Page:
Columbus Day and Nebraska’s Italian Heritage

Aerial view of Omaha’s Little Italy. NSHS RG 2341-470

Columbus Day, established to commemorate the arrival of Christopher Columbus in the Americas on October 12, 1492, became a legal holiday in Nebraska in 1911. The bill creating it had been rejected by the Nebraska Legislature two years before and earlier in the session, and not everyone was happy about the new observance. Although banks and public offices were to be closed in Omaha, “the Board of Education failed to discover any reason why it should quit business because Columbus went out on a cruise 408 years ago and sighted land,” and the public schools remained open, although with special patriotic programs scheduled.

Columbus, the Nebraska town that shared a name with the new holiday, held no special observances on Columbus Day in 1911. However, the Italians of Lincoln planned to celebrate on October 12 with an evening banquet at the Lincoln Hotel. Attorney Edward G. Maggi, a member of the state board of pardons, was to be toastmaster. Nebraska governor Chester H. Aldrich sent a representative.

Italian stone worker in Omaha in December 1940. NSHS RG2341-479

Festivities were more elaborate in Omaha, with a larger Italian community, many of whom had settled in the city between 1880 and 1910 in an area known as “Little Italy,” generally bounded by Pacific Street on the north, Center Street on the south, the Missouri River on the east, and South Tenth Street on the west. In 1911 Columbus Day in Omaha included initiation rites and a banquet by the Knights of Columbus and observances by other Italian fraternal organizations. One, according to the Omaha Bee, was held at Columbus Hall, “decorated profusely with Italian, Spanish, and American flags, the Spanish flags paying honor to Spain which lent assistance to Columbus in his search for financial support.”

 

In recent years some states, cities, and localities have augmented or replaced traditional observances of Columbus Day (now a federal holiday observed annually on the second Monday in October) to reflect the contributions of indigenous peoples as well as those of European explorers. The day is still a popular occasion for patriotic observances in schools.

Want to read more about Nebraska’s past? Become a member of the Nebraska State Historical Society and receive Nebraska History magazine, four issues yearly. Selected articles from past issues are posted online at the NSHS website. – Patricia C. Gaster, Assistant Editor / Publications

 

 

Become a Member!

Our members make history happen.

Join Now

You May Also Enjoy

How ‘Equality Before the Law’ became our state motto

How ‘Equality Before the Law’ became our state motto

Leap Year Once Viewed as Opportunity for Women

Leap Year Once Viewed as Opportunity for Women

Found at an Estate Sale: A Trophy from the Year Nebraska Banned Girls’ Basketball Tournaments

Found at an Estate Sale: A Trophy from the Year Nebraska Banned Girls’ Basketball Tournaments

About History Nebraska
History Nebraska was founded in 1878 as the Nebraska State Historical Society by citizens who recognized Nebraska was going through great changes and they sought to record the stories of both indigenous and immigrant peoples. It was designated a state institution and began receiving funds from the legislature in 1883. Legislation in 1994 changed History Nebraska from a state institution to a state agency. The division is headed by Interim Director and CEO Jill Dolberg. They are assisted by an administrative staff responsible for financial and personnel functions, museum store services, security, and facilities maintenance for History Nebraska.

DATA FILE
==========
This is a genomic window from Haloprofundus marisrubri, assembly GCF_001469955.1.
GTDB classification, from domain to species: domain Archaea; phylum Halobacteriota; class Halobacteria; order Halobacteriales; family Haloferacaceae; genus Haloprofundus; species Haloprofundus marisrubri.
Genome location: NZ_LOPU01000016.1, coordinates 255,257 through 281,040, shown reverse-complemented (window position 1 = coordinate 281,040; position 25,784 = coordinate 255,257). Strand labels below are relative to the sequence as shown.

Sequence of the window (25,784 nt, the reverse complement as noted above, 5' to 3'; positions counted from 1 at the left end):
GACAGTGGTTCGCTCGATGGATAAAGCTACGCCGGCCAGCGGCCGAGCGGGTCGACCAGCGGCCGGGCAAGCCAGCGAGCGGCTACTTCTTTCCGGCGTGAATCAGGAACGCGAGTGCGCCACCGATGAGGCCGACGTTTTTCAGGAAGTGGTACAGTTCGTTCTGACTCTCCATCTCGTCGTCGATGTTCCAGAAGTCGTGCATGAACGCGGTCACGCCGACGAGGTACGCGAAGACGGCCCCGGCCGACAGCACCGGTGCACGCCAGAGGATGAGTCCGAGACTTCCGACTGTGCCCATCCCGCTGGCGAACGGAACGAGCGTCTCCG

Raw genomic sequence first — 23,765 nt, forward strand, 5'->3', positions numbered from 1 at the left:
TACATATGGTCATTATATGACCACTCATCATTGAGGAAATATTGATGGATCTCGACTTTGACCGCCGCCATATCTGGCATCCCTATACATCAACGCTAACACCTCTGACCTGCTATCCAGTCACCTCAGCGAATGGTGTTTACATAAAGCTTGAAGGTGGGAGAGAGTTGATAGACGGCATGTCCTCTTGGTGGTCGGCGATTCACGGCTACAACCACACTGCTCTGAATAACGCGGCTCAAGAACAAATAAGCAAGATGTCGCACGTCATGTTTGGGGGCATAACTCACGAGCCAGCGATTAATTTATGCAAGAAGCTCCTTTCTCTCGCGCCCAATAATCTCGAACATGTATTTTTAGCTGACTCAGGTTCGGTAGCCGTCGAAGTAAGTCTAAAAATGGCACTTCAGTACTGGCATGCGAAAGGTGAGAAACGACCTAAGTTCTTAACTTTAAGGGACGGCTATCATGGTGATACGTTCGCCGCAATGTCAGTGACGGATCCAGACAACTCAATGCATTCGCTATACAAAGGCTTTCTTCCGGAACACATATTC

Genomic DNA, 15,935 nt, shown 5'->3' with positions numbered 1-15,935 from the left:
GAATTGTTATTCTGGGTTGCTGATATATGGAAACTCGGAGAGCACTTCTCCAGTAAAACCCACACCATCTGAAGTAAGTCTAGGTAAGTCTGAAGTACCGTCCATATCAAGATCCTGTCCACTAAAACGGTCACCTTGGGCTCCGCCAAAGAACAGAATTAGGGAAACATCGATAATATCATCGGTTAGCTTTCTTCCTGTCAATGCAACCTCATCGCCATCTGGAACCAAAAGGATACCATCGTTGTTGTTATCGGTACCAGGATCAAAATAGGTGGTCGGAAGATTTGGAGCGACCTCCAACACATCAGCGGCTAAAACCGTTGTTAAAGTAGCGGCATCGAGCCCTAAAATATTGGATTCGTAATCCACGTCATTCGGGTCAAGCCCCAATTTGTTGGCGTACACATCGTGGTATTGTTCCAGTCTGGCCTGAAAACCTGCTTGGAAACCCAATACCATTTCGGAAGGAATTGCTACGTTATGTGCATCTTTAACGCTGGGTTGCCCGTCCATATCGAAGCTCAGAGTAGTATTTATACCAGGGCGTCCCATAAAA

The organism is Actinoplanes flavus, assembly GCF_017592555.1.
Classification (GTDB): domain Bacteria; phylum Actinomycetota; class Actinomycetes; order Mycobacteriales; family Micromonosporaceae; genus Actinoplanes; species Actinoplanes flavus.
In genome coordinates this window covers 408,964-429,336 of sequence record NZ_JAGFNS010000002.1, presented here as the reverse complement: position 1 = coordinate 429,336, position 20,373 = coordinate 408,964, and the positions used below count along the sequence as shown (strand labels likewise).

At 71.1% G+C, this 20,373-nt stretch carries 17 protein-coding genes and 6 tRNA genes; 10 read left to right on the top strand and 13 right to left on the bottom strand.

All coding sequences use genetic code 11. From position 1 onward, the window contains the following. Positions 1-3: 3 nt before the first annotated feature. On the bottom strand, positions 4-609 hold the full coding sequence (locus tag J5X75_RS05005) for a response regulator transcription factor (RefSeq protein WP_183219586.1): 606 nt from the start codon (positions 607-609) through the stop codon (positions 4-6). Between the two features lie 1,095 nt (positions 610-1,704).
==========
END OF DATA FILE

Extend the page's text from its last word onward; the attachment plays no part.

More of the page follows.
Explore Nebraska
Discover the real places and people of our past at these History Nebraska sites.

Upcoming Events

View our new and upcoming events to see how you can get involved.

Become a Member

The work we do to discover, preserve, and share Nebraska's history wouldn't be possible without the support of History Nebraska members.

Latest Hall of Fame Inductee

The Nebraska Hall of Fame was established in 1961 to officially recognize prominent Nebraskans.

Listen to our Podcast

Listen to the articles and authors published in the Nebraska History Magazine with our new Nebraska History Podcast.

Nebraska Collections

History Nebraska's mission is to collect, preserve, and open our shared history to all Nebraskans.

Our YouTube Video Collection

Get a closer look at Nebraska's history through your own eyes, with our extensive video collections.

Additional Research Resources

History Nebraska Research and Reference Services help connect you to the material we collect and preserve.

Support History Nebraska
Make a cash donation to help us acquire, preserve, and interpret Nebraska’s history. Gifts to History Nebraska help leave a legacy and may help your taxes, too! Support the work of History Nebraska by donating to the History Nebraska Foundation today.

Volunteers are the heroes of History Nebraska. So much history, so little time! Your work helps us share access to Nebraska’s stories at our museums and sites, the reference room, and online.